Son of Nyx – Tamil Rogeon (reviewed by T. Bebedor)

If jazz music were a character from a story it would be the tortoise from The Tortoise and the Hare. He’s mocked openly, disliked, disregarded and often misunderstood, yet he keeps moving, onwards and onwards, not caring about how he looks to the casual onlooker. Fads will come and go in other genres, but the tortoise doesn’t care, he has an end goal and a desire to reach it. Along the way, he will inspire others to push the idea of what is expected, perhaps someone will look at the tortoise and think what he’s doing is brilliant and look into what he has left behind him. Jazz is ever evolving, shifting and changing, and it does it without many people realising it.

There are powerful forces in the jazz world, new voices that carry the gauntlet and continue to push it further forwards, people like Kamasi Washington build huge bands with the power to create massive soundscapes. It’s impressive and awesome.

Australian violinist (and violist) Tamil Rogeon is a bit of a wanderer, picking up shiny musical styles from around the globe, be it the birthplace of bebop, New York, or the percussive influences of Latin America, he picks things up like a magpie and his six-track album ‘Son of Nyx’ is a culmination or all the best bits.

Viola isn’t an instrument associated with jazz but it works really, really well, it’s dark tones don’t have the intrusiveness of a trumpet of alto sax, it slides in without fanfare but sits perfectly in the mix that is built upon powerful, varied drumming, intelligent percussion and hypnotic rhythms. He has surrounded himself with the best that the flourishing Melbourne jazz scene can provide and not once does it seem lacking in anything. Make no mistake, this is a great jazz album.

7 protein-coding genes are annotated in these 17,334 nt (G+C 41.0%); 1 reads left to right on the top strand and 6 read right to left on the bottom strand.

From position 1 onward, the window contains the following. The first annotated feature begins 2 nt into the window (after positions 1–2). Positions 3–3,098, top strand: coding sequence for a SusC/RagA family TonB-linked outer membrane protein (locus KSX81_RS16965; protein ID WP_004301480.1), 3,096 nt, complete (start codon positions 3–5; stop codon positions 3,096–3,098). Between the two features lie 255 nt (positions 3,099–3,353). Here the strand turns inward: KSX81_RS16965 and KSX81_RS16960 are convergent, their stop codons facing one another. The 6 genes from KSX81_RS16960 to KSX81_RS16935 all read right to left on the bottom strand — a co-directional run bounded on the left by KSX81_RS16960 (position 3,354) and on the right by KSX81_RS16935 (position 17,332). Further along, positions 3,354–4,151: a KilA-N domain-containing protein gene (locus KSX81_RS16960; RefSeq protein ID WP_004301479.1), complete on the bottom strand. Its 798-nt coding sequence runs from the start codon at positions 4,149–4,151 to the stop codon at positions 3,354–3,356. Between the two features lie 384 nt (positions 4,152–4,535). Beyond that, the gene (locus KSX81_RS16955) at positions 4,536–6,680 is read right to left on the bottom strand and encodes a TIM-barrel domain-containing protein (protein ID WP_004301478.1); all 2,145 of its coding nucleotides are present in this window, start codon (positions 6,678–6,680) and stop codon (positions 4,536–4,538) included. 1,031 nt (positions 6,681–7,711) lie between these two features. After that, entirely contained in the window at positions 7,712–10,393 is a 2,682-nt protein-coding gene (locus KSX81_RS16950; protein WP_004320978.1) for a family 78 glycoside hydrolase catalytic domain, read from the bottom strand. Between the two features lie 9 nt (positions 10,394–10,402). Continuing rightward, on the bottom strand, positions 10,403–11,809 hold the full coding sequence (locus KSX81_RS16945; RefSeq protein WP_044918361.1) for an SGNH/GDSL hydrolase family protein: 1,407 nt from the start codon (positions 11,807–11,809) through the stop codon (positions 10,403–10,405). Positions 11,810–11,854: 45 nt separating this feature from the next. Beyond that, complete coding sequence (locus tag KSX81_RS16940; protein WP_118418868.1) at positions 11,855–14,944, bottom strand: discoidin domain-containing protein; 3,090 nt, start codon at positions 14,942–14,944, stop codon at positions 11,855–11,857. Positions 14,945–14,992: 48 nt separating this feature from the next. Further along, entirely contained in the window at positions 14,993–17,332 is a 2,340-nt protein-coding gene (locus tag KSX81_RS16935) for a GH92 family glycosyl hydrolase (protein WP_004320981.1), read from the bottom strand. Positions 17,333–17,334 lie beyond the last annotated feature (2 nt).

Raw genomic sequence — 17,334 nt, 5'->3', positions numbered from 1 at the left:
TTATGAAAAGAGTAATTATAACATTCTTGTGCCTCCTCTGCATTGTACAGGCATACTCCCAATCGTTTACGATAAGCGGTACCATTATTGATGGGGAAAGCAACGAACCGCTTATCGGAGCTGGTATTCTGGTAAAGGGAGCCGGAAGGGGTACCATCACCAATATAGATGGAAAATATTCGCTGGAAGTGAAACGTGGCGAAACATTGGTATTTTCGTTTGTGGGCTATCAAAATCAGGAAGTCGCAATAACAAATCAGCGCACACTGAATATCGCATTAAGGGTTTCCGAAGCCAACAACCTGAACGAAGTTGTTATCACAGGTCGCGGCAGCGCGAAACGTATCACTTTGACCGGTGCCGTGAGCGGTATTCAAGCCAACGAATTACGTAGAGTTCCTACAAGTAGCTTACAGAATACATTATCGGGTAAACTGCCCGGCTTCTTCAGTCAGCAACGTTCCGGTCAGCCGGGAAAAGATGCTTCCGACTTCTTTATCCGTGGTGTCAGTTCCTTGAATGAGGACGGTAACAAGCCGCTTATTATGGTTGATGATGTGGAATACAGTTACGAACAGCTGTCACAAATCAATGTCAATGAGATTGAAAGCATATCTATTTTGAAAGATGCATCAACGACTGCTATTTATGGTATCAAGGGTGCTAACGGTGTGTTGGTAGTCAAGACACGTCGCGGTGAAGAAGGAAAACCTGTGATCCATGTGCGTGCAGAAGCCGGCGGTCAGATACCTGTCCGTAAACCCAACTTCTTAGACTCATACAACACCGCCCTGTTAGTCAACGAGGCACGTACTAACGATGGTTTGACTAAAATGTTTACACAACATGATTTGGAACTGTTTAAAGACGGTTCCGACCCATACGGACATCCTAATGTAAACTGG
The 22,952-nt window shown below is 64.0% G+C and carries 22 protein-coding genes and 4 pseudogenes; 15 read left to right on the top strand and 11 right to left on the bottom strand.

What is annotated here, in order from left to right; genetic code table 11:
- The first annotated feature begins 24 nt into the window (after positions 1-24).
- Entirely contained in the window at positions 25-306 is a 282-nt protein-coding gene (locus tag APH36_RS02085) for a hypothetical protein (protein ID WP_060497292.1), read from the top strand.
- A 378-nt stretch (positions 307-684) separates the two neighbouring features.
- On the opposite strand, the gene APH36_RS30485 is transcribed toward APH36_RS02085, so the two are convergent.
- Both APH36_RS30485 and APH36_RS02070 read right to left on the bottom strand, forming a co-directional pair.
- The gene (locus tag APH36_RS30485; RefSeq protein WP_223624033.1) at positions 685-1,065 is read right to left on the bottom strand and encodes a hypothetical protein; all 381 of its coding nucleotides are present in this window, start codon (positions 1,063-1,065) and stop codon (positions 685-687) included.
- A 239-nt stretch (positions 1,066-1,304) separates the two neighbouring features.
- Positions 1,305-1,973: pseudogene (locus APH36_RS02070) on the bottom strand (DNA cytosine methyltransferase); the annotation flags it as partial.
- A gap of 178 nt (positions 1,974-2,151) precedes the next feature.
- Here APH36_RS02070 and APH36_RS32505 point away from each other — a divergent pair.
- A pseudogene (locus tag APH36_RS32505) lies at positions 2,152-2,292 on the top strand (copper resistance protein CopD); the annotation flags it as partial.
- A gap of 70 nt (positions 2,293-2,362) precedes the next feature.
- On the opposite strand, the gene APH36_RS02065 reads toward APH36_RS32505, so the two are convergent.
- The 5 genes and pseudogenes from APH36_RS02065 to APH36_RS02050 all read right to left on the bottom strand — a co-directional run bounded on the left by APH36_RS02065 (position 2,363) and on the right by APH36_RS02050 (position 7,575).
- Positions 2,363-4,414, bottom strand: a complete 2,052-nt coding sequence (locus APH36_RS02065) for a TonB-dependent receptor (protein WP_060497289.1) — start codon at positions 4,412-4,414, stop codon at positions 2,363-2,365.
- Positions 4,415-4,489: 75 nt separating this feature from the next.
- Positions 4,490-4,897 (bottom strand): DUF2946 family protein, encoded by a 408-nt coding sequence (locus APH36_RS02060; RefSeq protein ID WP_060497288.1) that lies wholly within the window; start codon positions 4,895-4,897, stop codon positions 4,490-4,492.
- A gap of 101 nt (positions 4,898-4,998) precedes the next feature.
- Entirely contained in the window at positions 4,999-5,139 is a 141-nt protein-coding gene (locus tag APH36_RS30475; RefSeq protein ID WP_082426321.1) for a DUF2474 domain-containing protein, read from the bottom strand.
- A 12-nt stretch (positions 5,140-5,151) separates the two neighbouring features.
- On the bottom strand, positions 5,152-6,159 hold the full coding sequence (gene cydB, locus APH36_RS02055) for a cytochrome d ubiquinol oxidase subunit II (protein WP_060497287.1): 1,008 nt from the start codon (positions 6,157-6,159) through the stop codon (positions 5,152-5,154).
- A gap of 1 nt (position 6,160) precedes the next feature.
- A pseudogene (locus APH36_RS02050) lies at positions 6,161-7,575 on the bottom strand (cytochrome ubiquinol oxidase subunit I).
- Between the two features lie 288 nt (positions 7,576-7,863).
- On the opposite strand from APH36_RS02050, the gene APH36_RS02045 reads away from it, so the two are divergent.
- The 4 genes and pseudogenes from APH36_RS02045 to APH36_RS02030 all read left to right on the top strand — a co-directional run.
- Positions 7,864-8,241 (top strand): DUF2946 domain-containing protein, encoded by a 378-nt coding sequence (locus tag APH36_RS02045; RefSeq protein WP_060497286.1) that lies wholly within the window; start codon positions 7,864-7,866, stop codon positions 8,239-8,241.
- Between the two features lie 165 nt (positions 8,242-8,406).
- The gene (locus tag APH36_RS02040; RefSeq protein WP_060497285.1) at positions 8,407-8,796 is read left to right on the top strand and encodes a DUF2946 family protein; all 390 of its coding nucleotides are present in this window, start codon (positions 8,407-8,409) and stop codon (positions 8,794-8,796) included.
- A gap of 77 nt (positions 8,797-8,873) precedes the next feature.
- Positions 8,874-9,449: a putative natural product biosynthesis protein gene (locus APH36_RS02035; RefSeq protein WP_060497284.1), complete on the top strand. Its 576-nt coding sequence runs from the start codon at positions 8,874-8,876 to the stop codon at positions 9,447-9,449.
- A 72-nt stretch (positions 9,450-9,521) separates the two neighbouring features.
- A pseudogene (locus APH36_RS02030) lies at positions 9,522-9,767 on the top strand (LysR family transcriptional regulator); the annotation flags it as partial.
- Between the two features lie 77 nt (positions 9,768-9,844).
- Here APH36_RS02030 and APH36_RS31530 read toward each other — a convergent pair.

Having the confidence to throw in a drum solo after three minutes on the albums opener shows bravery and faith in the listener. Although it only lasts forty seconds or so, the music returns in a different place, the drums acting as a change of mood. Throughout the album, the drums drive the music like they should, but nothing feels forced, these are musicians at ease with each other. 

There are hints of bands like Snarky Puppy, the choir voicings of Kamasi Washington and more than a nod to the acid-jazz music of Herbie Hancock and Miles Davis, but if you’re going to sound like anybody, why not be mentioned in the same breath as the masters?

I loved this album, from the first note to the last, I was hooked. Jazz is about pioneers and giving a thirsty audience something more, Tamil Rogeon has done this. 

If you’re a fan of jazz, search this out. If you’re not a fan of what you think is jazz, search this out, it might change your perception of what the music is. 

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